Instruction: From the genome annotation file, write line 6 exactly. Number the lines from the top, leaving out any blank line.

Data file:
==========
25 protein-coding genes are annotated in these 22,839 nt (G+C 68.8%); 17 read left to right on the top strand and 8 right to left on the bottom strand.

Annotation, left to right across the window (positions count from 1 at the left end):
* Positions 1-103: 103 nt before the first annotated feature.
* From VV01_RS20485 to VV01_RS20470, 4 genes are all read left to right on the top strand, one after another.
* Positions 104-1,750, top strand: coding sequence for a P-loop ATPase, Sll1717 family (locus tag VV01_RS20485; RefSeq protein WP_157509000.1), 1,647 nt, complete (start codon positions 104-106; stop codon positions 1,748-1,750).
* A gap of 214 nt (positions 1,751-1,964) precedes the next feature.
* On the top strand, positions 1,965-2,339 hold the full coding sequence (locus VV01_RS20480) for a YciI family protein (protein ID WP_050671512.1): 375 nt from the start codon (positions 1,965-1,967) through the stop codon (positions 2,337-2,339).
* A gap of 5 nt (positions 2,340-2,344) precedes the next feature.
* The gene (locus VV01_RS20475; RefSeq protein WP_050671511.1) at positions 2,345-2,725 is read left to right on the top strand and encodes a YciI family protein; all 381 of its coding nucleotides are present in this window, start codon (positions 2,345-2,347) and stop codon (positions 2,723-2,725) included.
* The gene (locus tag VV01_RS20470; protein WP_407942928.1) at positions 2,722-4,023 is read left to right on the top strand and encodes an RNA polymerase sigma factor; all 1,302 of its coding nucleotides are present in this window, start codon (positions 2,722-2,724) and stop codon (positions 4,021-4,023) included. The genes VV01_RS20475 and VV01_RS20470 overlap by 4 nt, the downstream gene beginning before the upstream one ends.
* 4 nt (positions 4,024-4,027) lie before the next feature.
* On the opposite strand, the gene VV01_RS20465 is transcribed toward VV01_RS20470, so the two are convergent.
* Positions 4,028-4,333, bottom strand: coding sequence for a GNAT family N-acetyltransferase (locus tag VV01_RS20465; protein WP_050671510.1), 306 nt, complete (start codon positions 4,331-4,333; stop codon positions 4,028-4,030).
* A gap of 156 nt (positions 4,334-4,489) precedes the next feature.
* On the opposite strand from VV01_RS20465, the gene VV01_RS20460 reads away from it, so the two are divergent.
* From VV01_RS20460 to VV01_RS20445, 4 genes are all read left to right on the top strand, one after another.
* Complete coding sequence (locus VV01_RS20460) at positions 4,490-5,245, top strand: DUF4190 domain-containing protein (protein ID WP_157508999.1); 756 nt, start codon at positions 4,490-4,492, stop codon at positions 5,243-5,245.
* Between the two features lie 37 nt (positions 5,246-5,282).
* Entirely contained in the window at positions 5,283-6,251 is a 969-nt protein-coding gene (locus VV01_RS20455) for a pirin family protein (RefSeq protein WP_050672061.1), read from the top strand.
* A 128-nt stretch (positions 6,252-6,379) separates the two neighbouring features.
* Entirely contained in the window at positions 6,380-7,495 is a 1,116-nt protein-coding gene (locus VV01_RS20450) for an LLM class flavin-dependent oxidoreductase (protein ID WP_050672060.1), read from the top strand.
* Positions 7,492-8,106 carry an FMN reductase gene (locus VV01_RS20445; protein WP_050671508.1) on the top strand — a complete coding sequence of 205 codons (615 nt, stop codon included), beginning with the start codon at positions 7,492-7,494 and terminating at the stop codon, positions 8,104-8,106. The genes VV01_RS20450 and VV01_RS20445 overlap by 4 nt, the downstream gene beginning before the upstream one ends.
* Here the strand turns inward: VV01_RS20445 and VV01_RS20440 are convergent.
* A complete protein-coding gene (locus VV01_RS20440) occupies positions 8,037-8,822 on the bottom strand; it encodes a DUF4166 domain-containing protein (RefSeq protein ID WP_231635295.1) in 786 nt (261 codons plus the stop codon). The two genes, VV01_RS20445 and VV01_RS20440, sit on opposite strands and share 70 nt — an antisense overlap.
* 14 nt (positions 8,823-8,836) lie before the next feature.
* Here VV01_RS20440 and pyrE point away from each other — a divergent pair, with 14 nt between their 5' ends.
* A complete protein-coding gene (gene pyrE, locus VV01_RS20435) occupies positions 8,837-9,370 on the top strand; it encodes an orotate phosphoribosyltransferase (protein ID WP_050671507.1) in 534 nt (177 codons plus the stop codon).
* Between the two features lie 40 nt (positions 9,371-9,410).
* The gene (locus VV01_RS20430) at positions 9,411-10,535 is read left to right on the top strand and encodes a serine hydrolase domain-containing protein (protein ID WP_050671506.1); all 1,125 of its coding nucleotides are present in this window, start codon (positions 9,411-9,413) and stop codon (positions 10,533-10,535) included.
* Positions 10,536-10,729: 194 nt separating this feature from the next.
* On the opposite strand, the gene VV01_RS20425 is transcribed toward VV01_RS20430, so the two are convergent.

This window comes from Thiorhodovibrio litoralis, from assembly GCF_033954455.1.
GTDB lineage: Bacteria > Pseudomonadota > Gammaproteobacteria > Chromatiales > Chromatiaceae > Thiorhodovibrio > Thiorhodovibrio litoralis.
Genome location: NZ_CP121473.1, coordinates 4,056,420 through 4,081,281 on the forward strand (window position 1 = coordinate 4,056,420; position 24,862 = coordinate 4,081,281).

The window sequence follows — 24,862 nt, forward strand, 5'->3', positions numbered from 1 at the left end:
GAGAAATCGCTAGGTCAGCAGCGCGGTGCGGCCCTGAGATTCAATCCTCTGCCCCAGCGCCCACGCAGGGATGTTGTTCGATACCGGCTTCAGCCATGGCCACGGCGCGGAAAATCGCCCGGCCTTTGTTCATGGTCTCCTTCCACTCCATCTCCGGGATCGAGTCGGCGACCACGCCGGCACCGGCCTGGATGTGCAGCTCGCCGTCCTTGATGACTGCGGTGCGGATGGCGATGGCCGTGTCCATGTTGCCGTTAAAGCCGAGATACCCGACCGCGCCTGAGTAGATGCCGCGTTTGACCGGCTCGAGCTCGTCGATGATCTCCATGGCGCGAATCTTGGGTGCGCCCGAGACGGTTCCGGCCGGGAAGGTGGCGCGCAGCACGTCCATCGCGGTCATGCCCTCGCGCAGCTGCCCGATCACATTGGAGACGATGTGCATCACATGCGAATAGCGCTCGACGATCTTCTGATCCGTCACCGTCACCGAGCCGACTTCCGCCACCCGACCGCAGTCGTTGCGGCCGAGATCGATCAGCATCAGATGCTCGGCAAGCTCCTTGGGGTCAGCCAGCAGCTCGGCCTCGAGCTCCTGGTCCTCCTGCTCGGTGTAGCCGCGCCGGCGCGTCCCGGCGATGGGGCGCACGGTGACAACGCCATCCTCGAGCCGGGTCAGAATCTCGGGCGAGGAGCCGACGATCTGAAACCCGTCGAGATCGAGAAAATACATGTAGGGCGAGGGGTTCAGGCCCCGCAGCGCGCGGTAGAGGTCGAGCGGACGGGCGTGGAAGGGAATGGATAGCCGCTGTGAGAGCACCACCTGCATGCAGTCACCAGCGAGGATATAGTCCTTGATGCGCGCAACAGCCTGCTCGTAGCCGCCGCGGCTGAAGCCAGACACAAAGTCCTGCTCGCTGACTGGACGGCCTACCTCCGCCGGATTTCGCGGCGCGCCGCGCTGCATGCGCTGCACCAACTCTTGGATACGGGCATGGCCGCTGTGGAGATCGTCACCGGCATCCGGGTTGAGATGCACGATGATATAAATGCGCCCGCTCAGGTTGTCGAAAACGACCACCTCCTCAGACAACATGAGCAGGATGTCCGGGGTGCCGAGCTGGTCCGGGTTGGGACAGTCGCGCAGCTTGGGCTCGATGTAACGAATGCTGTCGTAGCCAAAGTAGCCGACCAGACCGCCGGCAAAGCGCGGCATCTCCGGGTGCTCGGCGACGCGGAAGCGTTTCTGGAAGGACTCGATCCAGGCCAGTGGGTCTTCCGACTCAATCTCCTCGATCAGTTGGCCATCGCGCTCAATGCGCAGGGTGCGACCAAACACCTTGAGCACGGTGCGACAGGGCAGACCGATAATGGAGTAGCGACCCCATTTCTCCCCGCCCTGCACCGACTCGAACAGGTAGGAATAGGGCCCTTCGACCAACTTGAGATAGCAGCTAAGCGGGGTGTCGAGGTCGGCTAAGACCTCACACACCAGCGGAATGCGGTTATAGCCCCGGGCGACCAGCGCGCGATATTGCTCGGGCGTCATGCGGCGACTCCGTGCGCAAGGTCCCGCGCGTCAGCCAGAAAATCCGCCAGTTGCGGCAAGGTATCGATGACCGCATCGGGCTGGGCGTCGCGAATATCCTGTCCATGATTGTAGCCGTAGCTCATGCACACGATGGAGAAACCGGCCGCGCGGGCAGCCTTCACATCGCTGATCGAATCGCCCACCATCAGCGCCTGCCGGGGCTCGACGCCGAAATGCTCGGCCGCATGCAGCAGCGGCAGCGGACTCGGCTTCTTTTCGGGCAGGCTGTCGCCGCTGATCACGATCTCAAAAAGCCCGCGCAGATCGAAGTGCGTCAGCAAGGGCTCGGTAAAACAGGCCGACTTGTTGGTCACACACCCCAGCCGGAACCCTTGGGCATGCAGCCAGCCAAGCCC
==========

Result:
* A gap of 214 nt (positions 1,751-1,964) precedes the next feature.